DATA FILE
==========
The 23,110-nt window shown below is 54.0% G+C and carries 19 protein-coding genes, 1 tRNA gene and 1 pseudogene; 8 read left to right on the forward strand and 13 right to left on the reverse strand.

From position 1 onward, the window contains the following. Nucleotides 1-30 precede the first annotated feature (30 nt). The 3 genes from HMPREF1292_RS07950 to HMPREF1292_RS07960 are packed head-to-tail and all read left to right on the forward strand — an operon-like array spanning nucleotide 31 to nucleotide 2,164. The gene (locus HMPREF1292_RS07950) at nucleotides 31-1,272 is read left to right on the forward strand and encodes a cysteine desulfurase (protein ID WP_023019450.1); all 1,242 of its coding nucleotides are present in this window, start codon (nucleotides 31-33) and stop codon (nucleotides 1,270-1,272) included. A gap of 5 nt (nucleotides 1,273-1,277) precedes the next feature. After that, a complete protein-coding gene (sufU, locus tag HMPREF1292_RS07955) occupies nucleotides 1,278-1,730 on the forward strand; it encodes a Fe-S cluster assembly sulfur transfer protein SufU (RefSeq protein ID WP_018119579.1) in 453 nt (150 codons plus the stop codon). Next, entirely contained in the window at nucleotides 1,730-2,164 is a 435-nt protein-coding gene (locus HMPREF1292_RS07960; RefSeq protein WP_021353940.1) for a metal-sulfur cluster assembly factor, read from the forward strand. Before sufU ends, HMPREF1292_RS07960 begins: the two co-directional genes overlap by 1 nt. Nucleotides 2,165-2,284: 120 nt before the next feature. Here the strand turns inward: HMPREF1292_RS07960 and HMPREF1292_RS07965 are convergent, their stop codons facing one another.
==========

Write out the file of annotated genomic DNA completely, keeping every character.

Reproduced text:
The 23,110-nt window shown below is 54.0% G+C and carries 19 protein-coding genes, 1 tRNA gene and 1 pseudogene; 8 read left to right on the forward strand and 13 right to left on the reverse strand.

From position 1 onward, the window contains the following. Nucleotides 1-30 precede the first annotated feature (30 nt). The 3 genes from HMPREF1292_RS07950 to HMPREF1292_RS07960 are packed head-to-tail and all read left to right on the forward strand — an operon-like array spanning nucleotide 31 to nucleotide 2,164. The gene (locus HMPREF1292_RS07950) at nucleotides 31-1,272 is read left to right on the forward strand and encodes a cysteine desulfurase (protein ID WP_023019450.1); all 1,242 of its coding nucleotides are present in this window, start codon (nucleotides 31-33) and stop codon (nucleotides 1,270-1,272) included. A gap of 5 nt (nucleotides 1,273-1,277) precedes the next feature. After that, a complete protein-coding gene (sufU, locus tag HMPREF1292_RS07955) occupies nucleotides 1,278-1,730 on the forward strand; it encodes a Fe-S cluster assembly sulfur transfer protein SufU (RefSeq protein ID WP_018119579.1) in 453 nt (150 codons plus the stop codon). Next, entirely contained in the window at nucleotides 1,730-2,164 is a 435-nt protein-coding gene (locus HMPREF1292_RS07960; RefSeq protein WP_021353940.1) for a metal-sulfur cluster assembly factor, read from the forward strand. Before sufU ends, HMPREF1292_RS07960 begins: the two co-directional genes overlap by 1 nt. Nucleotides 2,165-2,284: 120 nt before the next feature. Here the strand turns inward: HMPREF1292_RS07960 and HMPREF1292_RS07965 are convergent, their stop codons facing one another.